Boycotting Israel damages Palestinian cause
By Gil Troy
The Montreal Gazette
October 23, 2010
Montrealers seeking peace in the Middle East should condemn the "All-Canada BDS Conference" convening here this weekend.
"BDS" stands for "boycott, divestment, and sanctions," a toxic cocktail designed to ostracize Israel. This tactic makes it hard to achieve a two-state solution that respects the national rights of both Jews and Palestinians.
Members of the postal union CUPW and other unions should be ashamed that their dues are subsidizing a conference dedicated to making that volatile region even more unstable. Members of the academic community should regret that the UQAM campus is being used as a forum for demagogy and dishonesty.
Mutual recognition requires mutual respect. Exaggerated attacks on Israel as the world's bogeyman feed a cycle of de-legitimization.
Boycotting Israel economically, academically, and diplomatically assumes that Israel is so reprehensible that it deserves to be quarantined. This punishment is particularly absurd considering that these activists do not advocate boycotting truly repressive dictatorships such as Iran, North Korea, and Saudi Arabia.
Polls show that most Israelis now accept the legitimate national aspirations of the Palestinian people, but Israelis will be less likely to acknowledge those rights if they feel that Palestinians are assailing Jews' national rights and Israel's very right to exist. Nations, like people, stiffen when besieged. Even Israelis who advocate compromise are unlikely to compromise with adversaries calling for their country's destruction.
A peaceful future means nurturing relationships between Palestinians and Israelis, while fostering within the Palestinian national movement a culture of nation-building. But the many posters falsely accusing Israel of being an "apartheid state," and the many sessions promoted on the conference's website perpetuating that lie, suggest that this conference is more dedicated to trying to destroy Israel than to building a future Palestine.
Calling Israel an apartheid state is part of the New Big Lie which singles out only Zionism, Jewish nationalism, as racist. Apartheid was the system of racial segregation of the old racist South African regime. Using that ugly word to characterize Israeli policy and Israel itself suggests that Israel, like the old South African regime, cannot be reformed but must be destroyed.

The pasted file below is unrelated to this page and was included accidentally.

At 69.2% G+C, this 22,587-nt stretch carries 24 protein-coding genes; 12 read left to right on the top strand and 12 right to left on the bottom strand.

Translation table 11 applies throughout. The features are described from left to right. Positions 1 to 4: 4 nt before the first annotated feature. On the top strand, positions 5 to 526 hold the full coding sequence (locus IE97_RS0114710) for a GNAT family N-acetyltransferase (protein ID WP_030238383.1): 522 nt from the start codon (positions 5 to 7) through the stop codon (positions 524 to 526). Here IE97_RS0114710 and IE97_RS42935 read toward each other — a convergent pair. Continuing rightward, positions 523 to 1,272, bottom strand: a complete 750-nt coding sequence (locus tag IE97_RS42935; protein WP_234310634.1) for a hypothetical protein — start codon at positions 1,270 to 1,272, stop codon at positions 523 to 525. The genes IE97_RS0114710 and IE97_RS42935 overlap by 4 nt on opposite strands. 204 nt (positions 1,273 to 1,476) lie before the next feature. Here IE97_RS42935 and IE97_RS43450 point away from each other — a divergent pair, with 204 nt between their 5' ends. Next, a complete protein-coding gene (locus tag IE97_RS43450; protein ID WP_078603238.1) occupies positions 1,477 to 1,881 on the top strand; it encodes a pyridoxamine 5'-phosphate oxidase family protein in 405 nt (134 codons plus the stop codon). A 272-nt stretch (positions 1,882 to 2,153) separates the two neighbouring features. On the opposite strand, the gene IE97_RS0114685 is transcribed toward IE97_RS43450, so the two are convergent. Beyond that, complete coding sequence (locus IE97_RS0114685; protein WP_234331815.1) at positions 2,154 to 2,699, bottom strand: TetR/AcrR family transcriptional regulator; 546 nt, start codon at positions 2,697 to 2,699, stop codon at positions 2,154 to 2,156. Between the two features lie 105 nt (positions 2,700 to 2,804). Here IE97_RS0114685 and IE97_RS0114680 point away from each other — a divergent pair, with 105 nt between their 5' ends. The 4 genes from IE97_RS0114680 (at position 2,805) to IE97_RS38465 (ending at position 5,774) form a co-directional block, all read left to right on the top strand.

Again and again, the BDS movement hides its exterminationist agenda behind a smokescreen of human rights rhetoric. Using liberal terms to hide a most illiberal agenda is an increasingly popular technique aiding the world's terrorists and dictators. Those of us living in free, liberal democracies must expose these frauds. Calling for peace while making it ever more elusive; targeting democracies while shielding dictators; and respecting the human or national rights of some but not all -these tactics mock the universal standards for human rights that Canadians helped the world define six decades ago.
Unfortunately, this masquerade has lured some trade unionists in Quebec and elsewhere into supporting a movement which is so busy being anti-Israel it often harms Palestinians. In a world where conflicts abound, union members should ask how a simplified, stick-figure version of the complicated Israeli-Palestinian issue has been catapulted to the forefront of their collective agenda. And in a Middle East where many Israelis and Palestinians are economically interdependent, union leaders must prove that assaulting the Jewish state economically would not harm many Palestinians.
The selective obsession with Israel also makes the BDS movement vulnerable to the charge of anti-Semitism. Of course, not all criticism of Israel is anti-Semitic, but too many in the BDS movement too frequently echo traditional anti-Semitism.
On campus today, we tread extra carefully to avoid offending historically disenfranchised groups. In that spirit, I challenge the participants to show equal sensitivity in distancing themselves from the historic anti-Semitism which has marred their movement. In combating prejudice, the burden of proof is on the bigot not the victim to distinguish between legitimate criticism and historic bullying. There is enough extreme anti-Semitism festering among anti-Zionists for true moderates to condemn, while still having much opportunity to criticize Israeli policies they dislike.
This weekend, Quebecers can vote against this destructive distraction by responding to calls for a boycott with a "buycott." Buy one Israeli product -wine, cosmetics, or candy. Send an email to friends encouraging them to do the same.
Let's see a run on Israeli products in Montreal. With these seperate acts by fair-minded individuals, we can show the BDS activists that their destructive campaign against Israel truly is counter-productive.
Gil Troy teaches history at McGill University.
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